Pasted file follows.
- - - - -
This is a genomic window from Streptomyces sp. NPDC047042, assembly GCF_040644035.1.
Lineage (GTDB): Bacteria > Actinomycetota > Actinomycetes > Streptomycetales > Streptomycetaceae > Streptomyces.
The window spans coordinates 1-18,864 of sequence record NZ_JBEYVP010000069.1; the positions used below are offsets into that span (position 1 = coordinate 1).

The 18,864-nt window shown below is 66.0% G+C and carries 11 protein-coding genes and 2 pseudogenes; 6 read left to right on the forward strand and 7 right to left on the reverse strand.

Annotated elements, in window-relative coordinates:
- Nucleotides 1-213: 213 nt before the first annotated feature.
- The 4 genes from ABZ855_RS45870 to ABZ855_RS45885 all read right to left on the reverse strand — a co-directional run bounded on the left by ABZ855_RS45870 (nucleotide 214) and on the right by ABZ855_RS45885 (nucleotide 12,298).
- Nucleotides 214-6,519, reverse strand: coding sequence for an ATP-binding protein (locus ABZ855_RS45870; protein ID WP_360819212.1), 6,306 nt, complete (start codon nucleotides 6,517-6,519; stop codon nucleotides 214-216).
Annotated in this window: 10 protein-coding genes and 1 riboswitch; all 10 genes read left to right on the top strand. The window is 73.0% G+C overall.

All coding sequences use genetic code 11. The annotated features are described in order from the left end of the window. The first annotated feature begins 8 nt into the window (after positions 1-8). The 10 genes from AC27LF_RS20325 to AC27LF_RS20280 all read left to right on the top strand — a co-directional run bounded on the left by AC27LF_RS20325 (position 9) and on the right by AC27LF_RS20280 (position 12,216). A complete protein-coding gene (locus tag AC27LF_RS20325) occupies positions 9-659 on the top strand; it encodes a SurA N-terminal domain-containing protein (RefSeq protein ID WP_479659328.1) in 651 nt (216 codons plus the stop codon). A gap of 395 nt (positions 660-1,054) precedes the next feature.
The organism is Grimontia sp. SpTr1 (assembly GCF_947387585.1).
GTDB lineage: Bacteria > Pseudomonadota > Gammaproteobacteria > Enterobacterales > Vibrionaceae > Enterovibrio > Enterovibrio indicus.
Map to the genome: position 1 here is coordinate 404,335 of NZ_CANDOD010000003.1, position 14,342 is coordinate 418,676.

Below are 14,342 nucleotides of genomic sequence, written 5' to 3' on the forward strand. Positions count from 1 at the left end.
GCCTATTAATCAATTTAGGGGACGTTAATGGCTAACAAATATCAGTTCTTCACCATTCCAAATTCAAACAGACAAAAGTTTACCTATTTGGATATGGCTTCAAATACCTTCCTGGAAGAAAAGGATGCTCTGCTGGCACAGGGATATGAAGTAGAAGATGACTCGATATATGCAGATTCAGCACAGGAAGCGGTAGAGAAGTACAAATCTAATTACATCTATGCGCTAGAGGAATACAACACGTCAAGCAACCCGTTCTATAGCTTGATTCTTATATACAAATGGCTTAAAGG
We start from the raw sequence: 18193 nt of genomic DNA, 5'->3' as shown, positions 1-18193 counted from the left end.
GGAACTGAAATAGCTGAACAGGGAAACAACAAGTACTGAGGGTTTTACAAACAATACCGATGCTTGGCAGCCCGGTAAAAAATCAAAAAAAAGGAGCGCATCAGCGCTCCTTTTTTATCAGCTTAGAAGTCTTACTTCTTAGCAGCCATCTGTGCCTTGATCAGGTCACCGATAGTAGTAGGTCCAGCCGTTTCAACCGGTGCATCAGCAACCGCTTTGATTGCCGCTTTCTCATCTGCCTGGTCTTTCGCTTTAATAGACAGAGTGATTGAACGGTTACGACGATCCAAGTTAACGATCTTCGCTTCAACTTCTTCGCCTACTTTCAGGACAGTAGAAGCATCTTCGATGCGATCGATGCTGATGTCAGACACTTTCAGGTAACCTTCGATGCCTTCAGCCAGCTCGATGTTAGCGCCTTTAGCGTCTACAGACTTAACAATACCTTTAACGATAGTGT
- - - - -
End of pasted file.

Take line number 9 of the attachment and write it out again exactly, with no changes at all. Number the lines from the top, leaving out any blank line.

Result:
Annotated in this window: 10 protein-coding genes and 1 riboswitch; all 10 genes read left to right on the top strand. The window is 73.0% G+C overall.